The Journey to Elsewhere, U.S.A.

A professor explains how new technology drastically altered the modern American family unit

New technology, with all of its conveniences, has created a new society called Elsewhere, U.S.A., according to professor Dalton Conley. (morganl / iStockphoto)

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You talk about the stigma of leisure, and how leisure has become something for the poor.

It used to be as your income rose you bought more leisure – leisure was like a color TV or a car, a good you consumed, time you took off. Now when you earn more money you think about how much more it costs you to take off because you’re worth more. Opportunity cost trumps the desire to take time off. Standing still means falling behind.

What did your field trip to the Google headquarters teach you?

They were really ahead of the curve in terms of making their work environment very homey. They provide everything a 1950s housewife would have provided. Do your laundry. Give you a massage. Great food for free. At first glance it seems like a very expensive strategy, but I think it’s brilliant. People don’t want to go home. There’s a volleyball court and board games around. It feels like a college campus. And Google gets more out of each worker.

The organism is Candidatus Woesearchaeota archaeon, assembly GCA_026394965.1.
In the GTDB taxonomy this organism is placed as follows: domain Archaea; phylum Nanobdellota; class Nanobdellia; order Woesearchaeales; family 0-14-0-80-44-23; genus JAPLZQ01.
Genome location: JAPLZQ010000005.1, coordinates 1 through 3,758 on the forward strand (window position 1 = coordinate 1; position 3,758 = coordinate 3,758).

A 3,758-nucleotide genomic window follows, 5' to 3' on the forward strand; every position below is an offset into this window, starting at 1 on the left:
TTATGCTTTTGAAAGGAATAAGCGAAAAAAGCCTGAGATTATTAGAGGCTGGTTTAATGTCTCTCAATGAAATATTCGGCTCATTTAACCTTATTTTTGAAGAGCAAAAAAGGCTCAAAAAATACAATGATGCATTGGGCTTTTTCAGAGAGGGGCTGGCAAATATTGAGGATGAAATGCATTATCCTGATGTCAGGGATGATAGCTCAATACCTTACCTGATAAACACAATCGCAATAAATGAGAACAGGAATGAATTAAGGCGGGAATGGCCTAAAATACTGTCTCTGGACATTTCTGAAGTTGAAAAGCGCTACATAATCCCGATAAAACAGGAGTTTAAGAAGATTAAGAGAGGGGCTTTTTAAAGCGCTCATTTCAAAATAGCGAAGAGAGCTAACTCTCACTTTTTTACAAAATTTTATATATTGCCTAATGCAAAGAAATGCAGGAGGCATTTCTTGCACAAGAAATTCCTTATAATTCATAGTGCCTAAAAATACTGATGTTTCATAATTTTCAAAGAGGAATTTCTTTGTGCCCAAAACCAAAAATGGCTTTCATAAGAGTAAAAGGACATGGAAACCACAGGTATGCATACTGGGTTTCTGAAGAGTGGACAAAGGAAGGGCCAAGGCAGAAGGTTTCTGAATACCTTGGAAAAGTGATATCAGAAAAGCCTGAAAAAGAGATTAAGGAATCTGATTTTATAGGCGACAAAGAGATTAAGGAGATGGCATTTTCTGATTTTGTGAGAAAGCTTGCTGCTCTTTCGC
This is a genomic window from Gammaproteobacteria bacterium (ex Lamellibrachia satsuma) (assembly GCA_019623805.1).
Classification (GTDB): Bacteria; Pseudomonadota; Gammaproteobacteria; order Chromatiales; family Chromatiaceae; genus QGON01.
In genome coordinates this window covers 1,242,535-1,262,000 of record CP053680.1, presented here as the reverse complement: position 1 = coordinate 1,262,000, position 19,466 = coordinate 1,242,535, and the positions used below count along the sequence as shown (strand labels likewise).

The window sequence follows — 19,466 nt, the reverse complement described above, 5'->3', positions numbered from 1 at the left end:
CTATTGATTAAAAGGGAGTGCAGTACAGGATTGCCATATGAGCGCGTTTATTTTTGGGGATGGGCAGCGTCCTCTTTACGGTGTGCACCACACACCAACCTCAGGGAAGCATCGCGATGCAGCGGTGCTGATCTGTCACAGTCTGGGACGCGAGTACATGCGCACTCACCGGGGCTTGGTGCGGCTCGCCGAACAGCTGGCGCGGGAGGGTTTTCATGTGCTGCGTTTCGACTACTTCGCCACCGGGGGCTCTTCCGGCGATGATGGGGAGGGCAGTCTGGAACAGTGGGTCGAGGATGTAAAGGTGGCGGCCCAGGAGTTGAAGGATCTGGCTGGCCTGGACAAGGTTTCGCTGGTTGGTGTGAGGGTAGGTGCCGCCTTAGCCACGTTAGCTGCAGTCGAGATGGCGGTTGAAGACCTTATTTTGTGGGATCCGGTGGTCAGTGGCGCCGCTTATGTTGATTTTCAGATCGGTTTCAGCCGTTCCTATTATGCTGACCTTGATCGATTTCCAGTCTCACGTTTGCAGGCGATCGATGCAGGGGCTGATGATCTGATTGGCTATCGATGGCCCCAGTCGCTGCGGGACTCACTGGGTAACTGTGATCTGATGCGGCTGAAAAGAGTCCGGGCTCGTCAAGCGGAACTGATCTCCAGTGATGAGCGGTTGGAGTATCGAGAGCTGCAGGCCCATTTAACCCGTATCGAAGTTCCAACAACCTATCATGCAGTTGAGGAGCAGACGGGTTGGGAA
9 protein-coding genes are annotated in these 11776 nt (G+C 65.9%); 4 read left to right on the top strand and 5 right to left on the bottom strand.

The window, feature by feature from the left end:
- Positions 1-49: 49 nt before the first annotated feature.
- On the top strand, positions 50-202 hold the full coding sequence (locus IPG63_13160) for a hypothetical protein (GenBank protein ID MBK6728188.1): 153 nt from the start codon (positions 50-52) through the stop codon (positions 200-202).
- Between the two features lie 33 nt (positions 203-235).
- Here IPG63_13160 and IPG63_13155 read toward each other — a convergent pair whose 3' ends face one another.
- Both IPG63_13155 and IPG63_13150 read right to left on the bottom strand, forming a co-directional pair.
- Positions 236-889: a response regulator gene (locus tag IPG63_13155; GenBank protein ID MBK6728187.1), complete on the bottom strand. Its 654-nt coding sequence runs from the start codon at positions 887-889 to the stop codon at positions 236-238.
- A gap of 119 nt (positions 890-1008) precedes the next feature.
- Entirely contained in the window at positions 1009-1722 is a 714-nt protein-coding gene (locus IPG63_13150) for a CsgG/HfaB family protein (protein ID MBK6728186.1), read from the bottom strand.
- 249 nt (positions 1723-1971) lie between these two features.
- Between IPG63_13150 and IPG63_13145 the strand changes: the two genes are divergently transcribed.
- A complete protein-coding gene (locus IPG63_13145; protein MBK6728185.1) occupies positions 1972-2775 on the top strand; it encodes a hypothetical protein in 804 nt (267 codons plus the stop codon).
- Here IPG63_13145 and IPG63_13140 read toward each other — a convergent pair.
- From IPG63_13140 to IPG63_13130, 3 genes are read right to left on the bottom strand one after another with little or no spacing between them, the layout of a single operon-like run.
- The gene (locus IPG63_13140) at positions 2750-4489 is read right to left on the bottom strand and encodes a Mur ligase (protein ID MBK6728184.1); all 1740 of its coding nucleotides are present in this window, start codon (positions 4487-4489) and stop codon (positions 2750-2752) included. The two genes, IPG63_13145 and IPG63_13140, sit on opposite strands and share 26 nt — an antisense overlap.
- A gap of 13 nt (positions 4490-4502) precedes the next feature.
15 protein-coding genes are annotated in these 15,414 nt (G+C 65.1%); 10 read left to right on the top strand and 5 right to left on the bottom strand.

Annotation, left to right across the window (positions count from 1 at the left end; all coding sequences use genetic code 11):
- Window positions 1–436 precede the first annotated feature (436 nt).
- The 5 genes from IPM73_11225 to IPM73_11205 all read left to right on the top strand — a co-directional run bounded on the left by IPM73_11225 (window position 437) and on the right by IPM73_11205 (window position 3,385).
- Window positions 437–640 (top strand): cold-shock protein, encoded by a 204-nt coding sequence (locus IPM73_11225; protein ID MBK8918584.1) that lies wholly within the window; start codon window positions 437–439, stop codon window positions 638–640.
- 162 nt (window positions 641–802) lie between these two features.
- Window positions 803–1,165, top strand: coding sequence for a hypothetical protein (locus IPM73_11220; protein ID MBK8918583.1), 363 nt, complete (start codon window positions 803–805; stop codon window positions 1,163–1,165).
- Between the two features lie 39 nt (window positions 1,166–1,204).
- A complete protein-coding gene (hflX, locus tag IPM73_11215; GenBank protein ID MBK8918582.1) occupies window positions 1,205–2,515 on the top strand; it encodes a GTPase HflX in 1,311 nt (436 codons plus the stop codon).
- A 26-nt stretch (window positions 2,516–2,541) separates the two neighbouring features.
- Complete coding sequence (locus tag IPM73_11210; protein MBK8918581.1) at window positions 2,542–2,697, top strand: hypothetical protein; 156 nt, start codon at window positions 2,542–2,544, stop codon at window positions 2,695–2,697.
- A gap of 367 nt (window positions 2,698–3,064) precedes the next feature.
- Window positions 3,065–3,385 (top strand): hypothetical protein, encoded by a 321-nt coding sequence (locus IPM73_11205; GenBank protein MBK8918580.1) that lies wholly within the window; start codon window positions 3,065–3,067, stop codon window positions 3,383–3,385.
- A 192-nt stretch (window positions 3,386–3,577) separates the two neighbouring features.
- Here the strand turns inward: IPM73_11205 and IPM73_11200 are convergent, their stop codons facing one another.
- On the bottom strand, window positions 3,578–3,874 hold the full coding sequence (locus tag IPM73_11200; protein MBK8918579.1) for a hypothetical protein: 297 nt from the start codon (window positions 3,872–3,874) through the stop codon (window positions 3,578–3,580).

You mentioned the urinals at Google.

In English or Irish pubs they pin the sports pages over men’s urinals so you can read while relieving yourself. At Google they put up coding advice. It felt a little 1984.

You discuss “two-rooms,” day care centers-cum-office buildings where parents can watch their children while working. How else will the physical architecture of Elsewhere be changing in the near future?

I might imagine that you’ll find more integration of housing and firms, the return of the 19th century “company town.” A place like Google could start building housing, like dorms, around their campus, for underpaid programmers, rather than have them waste all this time commuting. They could just live there.

How do we return from Elsewhere?

It’s not an option, I’m sorry to say. It’s not going to go in reverse. It could be that we have lower inequality because of the decline of the stock market and so on, but I think that will be a temporary blip. What we’re really going to see is this trend going forward.

About Abigail Tucker

A frequent contributor to Smithsonian, Abigail Tucker is writing a book about the house cat.

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